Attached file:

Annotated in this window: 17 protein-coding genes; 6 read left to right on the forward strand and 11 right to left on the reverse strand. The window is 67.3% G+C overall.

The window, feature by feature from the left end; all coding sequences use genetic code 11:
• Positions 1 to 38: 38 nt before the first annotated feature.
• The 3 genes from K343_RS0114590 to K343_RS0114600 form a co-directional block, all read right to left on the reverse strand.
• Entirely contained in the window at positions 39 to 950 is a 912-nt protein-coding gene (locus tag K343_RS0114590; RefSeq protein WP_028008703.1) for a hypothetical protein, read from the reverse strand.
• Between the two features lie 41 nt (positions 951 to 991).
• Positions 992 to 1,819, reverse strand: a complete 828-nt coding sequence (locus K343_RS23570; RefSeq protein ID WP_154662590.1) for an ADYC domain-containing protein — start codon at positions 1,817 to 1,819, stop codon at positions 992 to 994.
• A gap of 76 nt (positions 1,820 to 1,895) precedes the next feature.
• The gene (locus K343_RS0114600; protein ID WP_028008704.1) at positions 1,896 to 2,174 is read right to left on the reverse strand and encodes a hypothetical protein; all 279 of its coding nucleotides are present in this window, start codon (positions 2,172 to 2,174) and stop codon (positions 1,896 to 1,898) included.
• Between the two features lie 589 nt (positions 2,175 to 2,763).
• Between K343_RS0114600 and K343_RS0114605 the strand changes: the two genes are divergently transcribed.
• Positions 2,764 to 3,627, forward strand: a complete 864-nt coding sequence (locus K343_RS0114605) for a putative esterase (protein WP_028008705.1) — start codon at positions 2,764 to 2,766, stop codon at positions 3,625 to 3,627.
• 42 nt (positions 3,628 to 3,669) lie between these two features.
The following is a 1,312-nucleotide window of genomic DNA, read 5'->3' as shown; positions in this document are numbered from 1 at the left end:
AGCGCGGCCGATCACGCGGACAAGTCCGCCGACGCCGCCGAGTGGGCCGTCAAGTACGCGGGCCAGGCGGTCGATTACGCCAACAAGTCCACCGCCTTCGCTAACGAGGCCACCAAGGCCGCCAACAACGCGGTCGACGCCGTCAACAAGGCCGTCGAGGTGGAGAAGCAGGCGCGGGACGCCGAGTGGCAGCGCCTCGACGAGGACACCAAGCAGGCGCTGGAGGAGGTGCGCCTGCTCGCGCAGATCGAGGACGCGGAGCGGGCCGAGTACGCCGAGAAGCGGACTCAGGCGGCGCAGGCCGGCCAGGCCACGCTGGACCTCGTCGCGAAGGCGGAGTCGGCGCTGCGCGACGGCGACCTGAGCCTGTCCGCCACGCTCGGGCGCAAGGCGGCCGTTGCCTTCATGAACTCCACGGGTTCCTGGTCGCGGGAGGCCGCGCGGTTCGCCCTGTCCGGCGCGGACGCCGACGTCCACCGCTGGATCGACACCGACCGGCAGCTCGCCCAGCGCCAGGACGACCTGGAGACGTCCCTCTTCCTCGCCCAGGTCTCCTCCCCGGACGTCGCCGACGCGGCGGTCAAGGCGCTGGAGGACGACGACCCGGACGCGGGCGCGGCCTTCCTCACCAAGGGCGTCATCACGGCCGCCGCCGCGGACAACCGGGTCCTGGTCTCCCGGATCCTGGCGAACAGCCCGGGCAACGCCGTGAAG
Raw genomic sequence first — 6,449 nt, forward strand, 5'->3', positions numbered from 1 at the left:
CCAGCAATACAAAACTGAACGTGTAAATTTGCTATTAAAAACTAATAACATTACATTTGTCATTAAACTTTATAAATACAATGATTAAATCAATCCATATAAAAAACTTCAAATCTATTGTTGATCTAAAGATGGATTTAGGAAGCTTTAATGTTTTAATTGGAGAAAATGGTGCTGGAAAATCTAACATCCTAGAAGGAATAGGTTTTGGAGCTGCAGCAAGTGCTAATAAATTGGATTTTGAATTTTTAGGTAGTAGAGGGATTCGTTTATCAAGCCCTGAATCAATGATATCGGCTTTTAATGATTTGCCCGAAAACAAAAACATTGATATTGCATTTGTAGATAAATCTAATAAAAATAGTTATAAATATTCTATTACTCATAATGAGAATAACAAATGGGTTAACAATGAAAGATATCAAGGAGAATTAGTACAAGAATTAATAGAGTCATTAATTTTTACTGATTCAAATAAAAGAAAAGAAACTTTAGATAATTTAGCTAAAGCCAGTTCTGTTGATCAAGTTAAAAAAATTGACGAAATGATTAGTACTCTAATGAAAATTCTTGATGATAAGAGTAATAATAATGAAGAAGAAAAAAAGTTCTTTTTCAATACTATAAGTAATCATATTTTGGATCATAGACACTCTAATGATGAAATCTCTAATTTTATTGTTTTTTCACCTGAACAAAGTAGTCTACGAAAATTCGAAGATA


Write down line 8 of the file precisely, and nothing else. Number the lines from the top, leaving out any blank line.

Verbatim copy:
• A gap of 76 nt (positions 1,820 to 1,895) precedes the next feature.